The European Space Agency (ESA) has signed a contract with Italian aerospace engineer Leonardo-Finmeccanica to build a robot drill and a set of scientific instruments that will be delivered to the Moon in 2021.
The deal is part of a project being jointly undertaken by the ESA and its Russian counterpart Roscosmos. Its aim of the project is to look 2m below the surface of the Moon for water or raw materials that could be used in future construction projects.
The project, called Prospect, is part of a Russia’s Luna-Resurs, on which the ESA is collaborating. This will be a landing on the Moon’s South Pole area, which scientists believe may contain ice, and which has long been considered the likeliest location of a permanent base.
Rome-based Leonardo-Finmeccanica is a partly state-owned manufacturer of aeroplanes, helicopters, electronic systems and space technology. Its drill and the accompanying analytic equipment are due to be delivered to the Moon by a Russian mission in 2021.
The deal was signed at the Farnborough Air Show on 12 July. The work will be undertaken with the help of the UK’s Open University. The initial work will be carried out for €8m, reports the BBC, but the full implementation of Prospect will require a further €65m, funding that will be voted on by European politicians in Lausanne, Switzerland, at the end of the year.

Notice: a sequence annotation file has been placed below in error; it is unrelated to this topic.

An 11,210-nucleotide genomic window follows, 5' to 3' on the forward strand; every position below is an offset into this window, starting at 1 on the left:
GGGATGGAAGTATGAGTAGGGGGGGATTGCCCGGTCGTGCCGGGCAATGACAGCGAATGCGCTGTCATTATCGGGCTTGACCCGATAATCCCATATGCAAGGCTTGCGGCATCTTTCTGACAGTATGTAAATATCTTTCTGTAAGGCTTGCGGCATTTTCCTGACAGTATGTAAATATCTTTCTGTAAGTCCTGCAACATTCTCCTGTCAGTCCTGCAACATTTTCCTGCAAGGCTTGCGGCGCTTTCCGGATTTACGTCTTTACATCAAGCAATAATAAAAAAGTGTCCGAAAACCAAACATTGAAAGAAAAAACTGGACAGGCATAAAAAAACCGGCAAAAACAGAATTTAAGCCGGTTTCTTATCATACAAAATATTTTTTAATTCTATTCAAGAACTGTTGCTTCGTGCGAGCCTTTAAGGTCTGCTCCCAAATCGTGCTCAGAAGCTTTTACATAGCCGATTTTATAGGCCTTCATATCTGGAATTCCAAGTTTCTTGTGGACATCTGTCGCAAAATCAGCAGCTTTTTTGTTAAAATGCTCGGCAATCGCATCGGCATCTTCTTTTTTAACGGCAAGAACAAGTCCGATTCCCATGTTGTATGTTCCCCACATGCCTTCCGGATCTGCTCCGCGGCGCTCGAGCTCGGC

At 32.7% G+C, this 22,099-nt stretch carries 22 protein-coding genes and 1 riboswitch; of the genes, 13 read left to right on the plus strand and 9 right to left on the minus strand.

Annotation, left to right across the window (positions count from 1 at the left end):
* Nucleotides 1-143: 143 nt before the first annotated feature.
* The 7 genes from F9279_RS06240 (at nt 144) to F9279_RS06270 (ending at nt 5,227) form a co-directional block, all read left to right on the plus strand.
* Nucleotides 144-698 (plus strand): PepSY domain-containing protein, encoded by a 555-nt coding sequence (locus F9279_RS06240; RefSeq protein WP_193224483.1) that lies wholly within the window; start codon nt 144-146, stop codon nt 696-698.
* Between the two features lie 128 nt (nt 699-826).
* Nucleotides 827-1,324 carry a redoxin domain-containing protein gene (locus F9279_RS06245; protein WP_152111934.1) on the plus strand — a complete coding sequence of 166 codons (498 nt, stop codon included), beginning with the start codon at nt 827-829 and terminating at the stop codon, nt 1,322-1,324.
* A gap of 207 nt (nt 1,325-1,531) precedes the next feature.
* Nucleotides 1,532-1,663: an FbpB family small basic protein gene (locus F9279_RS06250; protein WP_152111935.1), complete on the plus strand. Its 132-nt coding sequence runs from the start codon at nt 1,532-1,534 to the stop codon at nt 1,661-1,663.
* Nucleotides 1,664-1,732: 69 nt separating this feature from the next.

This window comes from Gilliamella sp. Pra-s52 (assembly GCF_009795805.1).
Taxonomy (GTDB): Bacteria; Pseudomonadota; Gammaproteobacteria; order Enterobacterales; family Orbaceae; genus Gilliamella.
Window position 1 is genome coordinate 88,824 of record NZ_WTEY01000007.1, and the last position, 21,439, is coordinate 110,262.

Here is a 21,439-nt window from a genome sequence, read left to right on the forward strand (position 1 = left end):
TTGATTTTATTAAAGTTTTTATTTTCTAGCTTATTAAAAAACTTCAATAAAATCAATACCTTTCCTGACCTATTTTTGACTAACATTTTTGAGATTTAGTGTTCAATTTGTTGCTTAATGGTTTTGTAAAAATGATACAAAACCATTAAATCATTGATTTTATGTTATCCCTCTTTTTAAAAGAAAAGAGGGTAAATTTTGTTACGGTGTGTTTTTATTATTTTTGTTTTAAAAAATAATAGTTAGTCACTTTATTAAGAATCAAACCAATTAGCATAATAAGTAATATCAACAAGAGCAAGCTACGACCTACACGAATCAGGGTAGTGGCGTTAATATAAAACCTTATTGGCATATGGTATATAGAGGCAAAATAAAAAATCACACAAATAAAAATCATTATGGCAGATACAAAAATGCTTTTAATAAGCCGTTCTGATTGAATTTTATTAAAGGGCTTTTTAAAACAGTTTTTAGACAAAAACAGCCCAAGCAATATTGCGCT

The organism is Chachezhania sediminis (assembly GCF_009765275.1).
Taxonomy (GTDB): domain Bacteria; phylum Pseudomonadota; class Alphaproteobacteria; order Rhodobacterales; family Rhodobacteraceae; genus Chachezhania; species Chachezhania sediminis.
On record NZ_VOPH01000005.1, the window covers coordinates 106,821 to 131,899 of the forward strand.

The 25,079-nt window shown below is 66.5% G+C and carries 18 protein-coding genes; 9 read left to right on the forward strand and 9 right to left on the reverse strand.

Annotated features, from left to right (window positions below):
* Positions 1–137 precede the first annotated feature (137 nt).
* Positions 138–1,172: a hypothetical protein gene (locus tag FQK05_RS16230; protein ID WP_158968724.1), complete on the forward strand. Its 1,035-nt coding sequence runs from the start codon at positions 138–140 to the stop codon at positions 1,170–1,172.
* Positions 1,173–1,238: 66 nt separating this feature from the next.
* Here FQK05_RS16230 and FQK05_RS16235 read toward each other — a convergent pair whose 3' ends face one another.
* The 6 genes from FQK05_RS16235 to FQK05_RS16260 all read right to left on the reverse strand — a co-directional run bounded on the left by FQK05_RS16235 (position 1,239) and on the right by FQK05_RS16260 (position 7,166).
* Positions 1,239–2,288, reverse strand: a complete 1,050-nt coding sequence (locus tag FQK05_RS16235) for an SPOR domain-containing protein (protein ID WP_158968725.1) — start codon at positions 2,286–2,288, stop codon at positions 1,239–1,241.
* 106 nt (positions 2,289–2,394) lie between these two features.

David Parker, the ESA’s director for human spaceflight and robotic exploration, told the BBC: "Luna-Resurs is fully planned in the Russian space programme, and they are pushing us to finalise all the agreements to go forward with the project.
"We have got the money to start work but we will need further support come the ministerial. We’re at now what we call ‘Phase B plus’, and the approval we will seek at the end of the year should enable us to finish the job."
That money will however also include the funds for the autonomous navigation system, called Pilot, which will be used to land the probe.
Prospect stands for Package for Resource Observation, in-Situ analysis and Prospecting for Exploration Commercial exploitation and Transportation.
Luna-Resurs is one of a number of programmes to develop the Moon’s scientific and commercial potential. Japan is developing robot construction machinery and the US and China have programmes that will be carried out throughout the 2020s.
Image: The Moon’s South Pole, where the presence of ice is suspected (Nasa)